Interestingly, the law does not prohibit educators from connecting with students on social media platforms. However, while it is still legal for educators and students to be “friends” on Facebook or to follow one another on Twitter, there are many reasons why such a connection may be problematic and create other concerns. As such, even without a legal prohibition, we continue to caution educators against connecting with students via social media websites.

Landlords. The law prohibits a landlord from taking any of the following actions concerning current or prospective tenants:

  1. Requesting or requiring a tenant or prospective tenant, as a condition of tenancy, to disclose access information for the personal Internet account of the tenant or prospective tenant or to otherwise grant access to or allow observation of that account.

  2. Discriminating in a manner described in Wis. Stat. § 106.50 (2) against a tenant or prospective tenant for refusing to disclose access information for, grant access to, or allow observation of the personal Internet account of the tenant or prospective tenant, opposing a prohibited practice, filing a complaint or attempting to enforce any such right, or testifying or assisting in any action or proceeding to enforce any such right.

The law does not prohibit a landlord from viewing, accessing, or using information about a tenant or prospective tenant that can be obtained without access information or that is available in the public domain.

Penalties. The new law designates the Department of Workforce Development – Equal Rights Division (Department) as the enforcement agency. Furthermore, it provides that any person who violates the law may be required to forfeit no more than $1000. Wis. Stat. § 995.55(6)(a). Moreover, if an individual is penalized in the form of termination, expulsion, suspension, eviction, discrimination, or other adverse action in violation of the statute, the Department may award remedies consistent with the other anti-discrimination statutes that it enforces. Wis. Stat. § 995.55(6)(b) and (c).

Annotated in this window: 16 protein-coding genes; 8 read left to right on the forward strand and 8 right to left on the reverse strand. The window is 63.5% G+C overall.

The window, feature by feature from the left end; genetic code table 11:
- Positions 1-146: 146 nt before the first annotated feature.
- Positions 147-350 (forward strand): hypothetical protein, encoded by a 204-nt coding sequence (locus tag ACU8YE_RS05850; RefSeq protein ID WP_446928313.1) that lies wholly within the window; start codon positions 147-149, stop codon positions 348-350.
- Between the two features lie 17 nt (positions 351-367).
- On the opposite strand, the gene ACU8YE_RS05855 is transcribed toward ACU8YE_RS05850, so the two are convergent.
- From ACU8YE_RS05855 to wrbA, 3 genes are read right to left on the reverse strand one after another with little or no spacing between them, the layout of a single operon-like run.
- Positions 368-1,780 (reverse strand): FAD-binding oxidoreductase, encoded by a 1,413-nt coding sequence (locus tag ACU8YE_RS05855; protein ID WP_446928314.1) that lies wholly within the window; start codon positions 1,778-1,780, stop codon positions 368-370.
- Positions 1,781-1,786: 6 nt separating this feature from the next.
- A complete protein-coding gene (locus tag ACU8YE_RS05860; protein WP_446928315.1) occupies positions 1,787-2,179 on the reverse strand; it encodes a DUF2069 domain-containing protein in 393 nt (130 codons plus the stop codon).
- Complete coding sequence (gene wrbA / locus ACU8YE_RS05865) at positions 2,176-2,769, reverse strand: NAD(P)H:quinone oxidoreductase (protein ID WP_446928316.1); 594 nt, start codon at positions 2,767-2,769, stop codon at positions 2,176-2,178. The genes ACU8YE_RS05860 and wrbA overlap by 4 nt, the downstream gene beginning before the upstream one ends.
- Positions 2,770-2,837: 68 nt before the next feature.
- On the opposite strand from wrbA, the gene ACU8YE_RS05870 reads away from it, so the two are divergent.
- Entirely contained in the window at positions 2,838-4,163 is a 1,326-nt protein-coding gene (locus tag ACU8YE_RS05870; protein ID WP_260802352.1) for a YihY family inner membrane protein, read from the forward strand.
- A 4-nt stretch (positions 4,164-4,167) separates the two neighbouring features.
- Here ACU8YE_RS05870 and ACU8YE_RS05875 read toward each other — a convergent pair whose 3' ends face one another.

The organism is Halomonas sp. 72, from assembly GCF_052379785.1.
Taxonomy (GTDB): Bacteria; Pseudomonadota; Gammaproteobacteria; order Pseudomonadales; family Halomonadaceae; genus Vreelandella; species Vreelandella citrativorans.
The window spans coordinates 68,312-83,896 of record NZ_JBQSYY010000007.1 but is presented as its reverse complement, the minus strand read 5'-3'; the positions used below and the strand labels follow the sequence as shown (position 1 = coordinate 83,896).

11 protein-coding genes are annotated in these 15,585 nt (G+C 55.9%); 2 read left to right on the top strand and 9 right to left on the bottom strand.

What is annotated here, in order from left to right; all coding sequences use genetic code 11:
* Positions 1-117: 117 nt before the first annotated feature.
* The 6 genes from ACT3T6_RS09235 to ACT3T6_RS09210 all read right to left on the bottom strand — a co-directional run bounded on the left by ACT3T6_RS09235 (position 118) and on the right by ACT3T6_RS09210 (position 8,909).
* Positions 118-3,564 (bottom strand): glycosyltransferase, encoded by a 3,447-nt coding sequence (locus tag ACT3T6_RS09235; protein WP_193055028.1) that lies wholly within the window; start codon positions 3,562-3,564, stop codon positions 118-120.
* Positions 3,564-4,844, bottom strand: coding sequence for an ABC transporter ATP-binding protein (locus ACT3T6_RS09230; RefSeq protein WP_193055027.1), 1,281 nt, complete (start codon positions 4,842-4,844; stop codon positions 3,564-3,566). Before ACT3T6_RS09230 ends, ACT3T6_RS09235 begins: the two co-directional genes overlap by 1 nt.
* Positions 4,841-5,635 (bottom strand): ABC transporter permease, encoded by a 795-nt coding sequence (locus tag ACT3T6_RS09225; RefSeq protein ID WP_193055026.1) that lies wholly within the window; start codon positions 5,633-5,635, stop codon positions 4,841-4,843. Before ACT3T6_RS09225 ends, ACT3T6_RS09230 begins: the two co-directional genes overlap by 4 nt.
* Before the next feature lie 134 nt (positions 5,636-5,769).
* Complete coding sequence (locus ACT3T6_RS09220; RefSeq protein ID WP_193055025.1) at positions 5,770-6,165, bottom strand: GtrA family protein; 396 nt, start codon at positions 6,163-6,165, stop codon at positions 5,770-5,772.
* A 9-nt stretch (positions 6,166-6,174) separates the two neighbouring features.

Finally, the law explicitly states that there is no “duty for an employer, educational institution, or landlord to search or monitor the activity of any personal Internet account.” Wis. Stat. § 995.55(5)(a).

Conclusion. This new law is expected to hamper investigations conducted by educational institutions into the misconduct committed by its students. In the past, in some cases, school district officials have directed students to provide access to the student’s personal Internet accounts as part of an investigation. For example, a high school principal, who brings a student into his office and asks or directs the student to sign onto his Facebook account in order to reveal evidence that the student has been bullying and harassment another student on the social media website. In these cases, sometimes the school district official has relied upon the “reasonable suspicion” standard that applies to school district official searches of student property under the Fourth Amendment to the U.S. Constitution. However, now, because of Act 208, a school district official in this situation must find another way to discover this information. The school district official must find the harassing Facebook posts in the public domain, such as through another person (e.g., student, parent, staff member, etc.) who is connected with the offending student. Thus, because of the prohibitions in the new law, school district officials must proceed with caution as they investigate student misconduct via social media.

This new law will create similar obstacles with regard to investigations by employers into the misconduct committed by its staff. Employers should exercise caution as they proceed in such investigations. Employers must also be careful with regard to accessing the personal Internet accounts of applicants in the course of background checks for employees and, in some cases, volunteers.

The attorneys at Davis & Kuelthau, s.c. are prepared to assist employers, educational institutions and landlords with the obligations and prohibitions arising out of this new law. If you have any questions, please contact your Davis & Kuelthau, s.c. attorney.